DMC: Devil May Cry Review

Dante is back to battling demons in Ninja Theory’s reboot of the Devil May Cry franchise. Waking up with a hangover in a dark, shattered world, half-angel, half-demon, and all-badass Dante is pulled at once into Limbo, where the demon world blends with the real world and most of the game’s action takes place. The blend of combat and platforming will get your blood pumping, but the longer cut-scenes can start to counteract the adrenaline rush. Dante also got a major makeover, which is likely to offend franchise purists, but his new hair and general style do great work in making him seem more of a modern day antihero, rather than an anachronism.

From fighting hordes of demons to outrunning a collapsing environment, the gameplay is exceedingly fast-paced, so you’ll need to have a pretty good handle on the complex weapon system to be able to progress through the game smoothly. You’re still being judged at all times during combat with the style ranking system providing constant feedback on your performance, so you’ll want to vary up your attacks while you toss and juggle enemies around the screen to get the highest score possible for each encounter. Particularly useful for chaining combos are your twin pistols, Ebony and Ivory, and your grappling hooks, which can pull you to the enemy, or pull the enemy to you. Using the grappling hook to zip between enemies, dodge attacks, and beef up your combos, is some of the most fun you’ll have in DmC, and you’ll rarely find yourself lacking in opportunity to employ what may be Dante’s most useful accessory.

The movement and camera controls are fairly intuitive, so you’ll get to focus your energies on learning the complexities of the weapons system. As you move through the game, you’ll earn new weapons to aid you with your demon slaying agenda, such as Osiris, your angelic scythe, which is particularly adept at taking on masses of demons from all sides. Each weapon will specialize in a different situation, and some enemies are only susceptible to specific weapon types, though ultimately you’ll find yourself using all of your weapons with some regularity, if only to keep your juggles interesting. The biggest trouble with the weapons system is the time it takes to really get the hang of switching quickly between weapons in the middle of a combo in order to increase your style points. Once you’ve put in the time, however, you’ll feel seriously hardcore as you cleave your way through swaths of enemies without breaking a sweat.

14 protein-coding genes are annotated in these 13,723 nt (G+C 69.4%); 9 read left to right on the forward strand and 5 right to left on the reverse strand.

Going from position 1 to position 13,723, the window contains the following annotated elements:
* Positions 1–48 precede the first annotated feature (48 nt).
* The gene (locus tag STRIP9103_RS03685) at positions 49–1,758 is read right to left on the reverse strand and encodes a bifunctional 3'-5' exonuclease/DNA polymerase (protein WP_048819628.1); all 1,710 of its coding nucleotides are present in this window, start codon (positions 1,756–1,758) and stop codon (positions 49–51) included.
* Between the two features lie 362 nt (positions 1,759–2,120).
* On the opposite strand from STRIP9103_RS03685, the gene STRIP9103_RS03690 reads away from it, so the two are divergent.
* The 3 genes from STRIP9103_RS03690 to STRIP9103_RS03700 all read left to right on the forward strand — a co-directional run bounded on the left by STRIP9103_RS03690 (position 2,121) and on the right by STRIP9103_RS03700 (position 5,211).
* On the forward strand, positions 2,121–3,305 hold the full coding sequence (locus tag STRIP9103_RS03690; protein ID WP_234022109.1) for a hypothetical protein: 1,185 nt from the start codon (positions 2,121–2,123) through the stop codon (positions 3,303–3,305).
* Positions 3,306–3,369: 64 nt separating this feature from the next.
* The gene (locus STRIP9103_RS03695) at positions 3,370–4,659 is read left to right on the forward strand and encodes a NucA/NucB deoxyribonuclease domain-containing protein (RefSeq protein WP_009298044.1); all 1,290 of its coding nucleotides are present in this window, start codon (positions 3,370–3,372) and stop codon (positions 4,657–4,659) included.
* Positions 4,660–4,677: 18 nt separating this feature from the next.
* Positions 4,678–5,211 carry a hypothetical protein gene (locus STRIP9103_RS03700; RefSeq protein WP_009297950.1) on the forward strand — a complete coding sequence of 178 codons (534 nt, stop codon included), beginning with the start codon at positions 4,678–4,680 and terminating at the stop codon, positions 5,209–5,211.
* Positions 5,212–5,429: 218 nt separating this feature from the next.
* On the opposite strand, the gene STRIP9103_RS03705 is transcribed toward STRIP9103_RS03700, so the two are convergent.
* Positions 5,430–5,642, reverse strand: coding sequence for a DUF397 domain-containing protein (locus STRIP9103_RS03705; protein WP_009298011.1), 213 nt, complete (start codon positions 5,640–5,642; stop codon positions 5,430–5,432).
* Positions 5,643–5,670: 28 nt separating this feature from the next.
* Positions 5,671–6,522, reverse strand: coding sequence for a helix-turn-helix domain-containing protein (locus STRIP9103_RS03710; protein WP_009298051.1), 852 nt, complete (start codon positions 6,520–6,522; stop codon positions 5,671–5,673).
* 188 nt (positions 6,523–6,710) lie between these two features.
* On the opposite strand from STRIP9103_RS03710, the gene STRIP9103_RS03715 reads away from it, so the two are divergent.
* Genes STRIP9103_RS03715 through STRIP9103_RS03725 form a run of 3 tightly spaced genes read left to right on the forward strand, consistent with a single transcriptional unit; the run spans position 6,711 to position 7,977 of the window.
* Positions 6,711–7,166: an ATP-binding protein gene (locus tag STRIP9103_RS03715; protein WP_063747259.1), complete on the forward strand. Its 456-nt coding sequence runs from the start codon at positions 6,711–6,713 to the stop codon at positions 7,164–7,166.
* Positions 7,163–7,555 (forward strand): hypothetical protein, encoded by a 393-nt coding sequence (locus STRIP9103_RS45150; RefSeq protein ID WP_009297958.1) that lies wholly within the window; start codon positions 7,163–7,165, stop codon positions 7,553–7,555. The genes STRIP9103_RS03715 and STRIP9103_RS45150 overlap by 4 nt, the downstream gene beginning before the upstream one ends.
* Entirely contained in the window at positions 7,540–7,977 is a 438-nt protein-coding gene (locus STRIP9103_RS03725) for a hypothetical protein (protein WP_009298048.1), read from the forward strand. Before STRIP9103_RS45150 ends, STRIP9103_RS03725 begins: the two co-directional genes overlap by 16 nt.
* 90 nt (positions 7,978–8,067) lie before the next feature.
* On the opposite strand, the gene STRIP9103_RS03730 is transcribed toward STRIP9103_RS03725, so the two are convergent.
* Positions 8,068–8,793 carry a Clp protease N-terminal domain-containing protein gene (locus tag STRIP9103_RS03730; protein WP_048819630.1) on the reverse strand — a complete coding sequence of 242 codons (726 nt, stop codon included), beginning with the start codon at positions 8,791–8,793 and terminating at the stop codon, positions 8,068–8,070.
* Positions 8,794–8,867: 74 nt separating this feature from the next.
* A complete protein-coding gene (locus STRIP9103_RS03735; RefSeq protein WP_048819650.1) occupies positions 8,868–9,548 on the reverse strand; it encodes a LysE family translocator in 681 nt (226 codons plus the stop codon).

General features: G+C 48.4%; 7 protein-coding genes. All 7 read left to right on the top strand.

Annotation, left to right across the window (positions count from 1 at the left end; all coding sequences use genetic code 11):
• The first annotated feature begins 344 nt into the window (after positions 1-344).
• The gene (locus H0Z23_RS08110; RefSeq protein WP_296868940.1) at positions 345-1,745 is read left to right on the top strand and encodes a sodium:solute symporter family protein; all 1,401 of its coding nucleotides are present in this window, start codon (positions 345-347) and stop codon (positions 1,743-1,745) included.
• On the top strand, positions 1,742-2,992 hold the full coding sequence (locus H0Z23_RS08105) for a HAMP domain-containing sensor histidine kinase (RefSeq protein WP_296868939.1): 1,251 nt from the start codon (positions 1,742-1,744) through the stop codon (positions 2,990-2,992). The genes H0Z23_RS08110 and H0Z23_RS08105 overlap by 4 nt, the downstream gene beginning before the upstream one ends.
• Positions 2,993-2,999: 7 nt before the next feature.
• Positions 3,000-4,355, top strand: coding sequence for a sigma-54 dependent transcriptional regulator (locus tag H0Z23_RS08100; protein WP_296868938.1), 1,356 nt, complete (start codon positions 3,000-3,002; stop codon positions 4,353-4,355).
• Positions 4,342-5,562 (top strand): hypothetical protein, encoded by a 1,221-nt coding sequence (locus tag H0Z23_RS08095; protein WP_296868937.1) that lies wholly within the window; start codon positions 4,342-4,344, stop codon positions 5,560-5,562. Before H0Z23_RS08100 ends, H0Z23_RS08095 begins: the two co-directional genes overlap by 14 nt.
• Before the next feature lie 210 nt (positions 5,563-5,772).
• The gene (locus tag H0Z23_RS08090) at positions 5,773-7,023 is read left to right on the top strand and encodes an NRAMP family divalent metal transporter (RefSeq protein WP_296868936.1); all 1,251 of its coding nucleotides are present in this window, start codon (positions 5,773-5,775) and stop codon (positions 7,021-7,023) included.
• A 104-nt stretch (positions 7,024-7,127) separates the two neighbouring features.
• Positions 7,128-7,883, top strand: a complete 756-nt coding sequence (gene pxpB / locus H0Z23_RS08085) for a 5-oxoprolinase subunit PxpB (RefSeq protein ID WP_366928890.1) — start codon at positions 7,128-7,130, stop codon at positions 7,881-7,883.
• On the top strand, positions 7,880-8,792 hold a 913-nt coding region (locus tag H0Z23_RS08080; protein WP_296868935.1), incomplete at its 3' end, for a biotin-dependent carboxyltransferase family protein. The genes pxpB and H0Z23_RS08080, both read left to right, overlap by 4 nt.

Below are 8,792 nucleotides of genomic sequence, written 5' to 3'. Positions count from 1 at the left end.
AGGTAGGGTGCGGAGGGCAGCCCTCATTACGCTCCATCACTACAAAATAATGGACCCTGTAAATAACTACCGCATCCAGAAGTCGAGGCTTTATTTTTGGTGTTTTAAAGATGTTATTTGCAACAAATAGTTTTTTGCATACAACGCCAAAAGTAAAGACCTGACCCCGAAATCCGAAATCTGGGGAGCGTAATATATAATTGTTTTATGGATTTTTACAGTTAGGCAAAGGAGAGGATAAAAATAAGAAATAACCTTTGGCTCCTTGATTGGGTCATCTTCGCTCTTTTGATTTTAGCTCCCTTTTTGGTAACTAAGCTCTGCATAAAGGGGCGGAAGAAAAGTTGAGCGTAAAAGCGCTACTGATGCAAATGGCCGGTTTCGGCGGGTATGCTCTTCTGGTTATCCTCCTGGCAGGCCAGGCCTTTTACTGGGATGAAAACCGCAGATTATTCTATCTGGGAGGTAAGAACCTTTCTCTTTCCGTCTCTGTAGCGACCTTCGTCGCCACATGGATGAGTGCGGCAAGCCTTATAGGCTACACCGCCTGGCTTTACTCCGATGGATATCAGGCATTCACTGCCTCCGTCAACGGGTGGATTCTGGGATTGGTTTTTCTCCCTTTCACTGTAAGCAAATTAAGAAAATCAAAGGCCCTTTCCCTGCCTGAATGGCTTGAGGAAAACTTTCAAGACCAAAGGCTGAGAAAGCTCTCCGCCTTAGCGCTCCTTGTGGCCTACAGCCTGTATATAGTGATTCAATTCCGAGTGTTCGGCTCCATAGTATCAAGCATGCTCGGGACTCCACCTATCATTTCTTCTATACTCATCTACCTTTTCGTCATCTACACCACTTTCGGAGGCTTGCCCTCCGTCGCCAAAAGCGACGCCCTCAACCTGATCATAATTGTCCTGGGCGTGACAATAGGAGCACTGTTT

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One major concern with the game is a total lack of direction while in a mission. Without many cues as to where you’re supposed to go, and lacking a compass or map to reference, it can be easy to get lost even in the enclosed spaces, as many rooms and areas look very similar. Similarly, in various places you may find yourself unable to move forward until you locate an obscured grapple point on the wall somewhere, which can mean spending several minutes wandering around a small area with no action to keep you entertained. Likewise, unless you have a superb sense of direction, you’ll likely find yourself running the wrong way after an encounter on occasion, as it is very easy to get turned around during combat and the way forward is rarely obvious. In one stage, for example, you’re running through the subway, and it is very easy to accidentally start back-tracking in here, as there aren’t any direction indicators telling you which way you should be going, and subway walls naturally look largely the same regardless of which direction you’re traveling.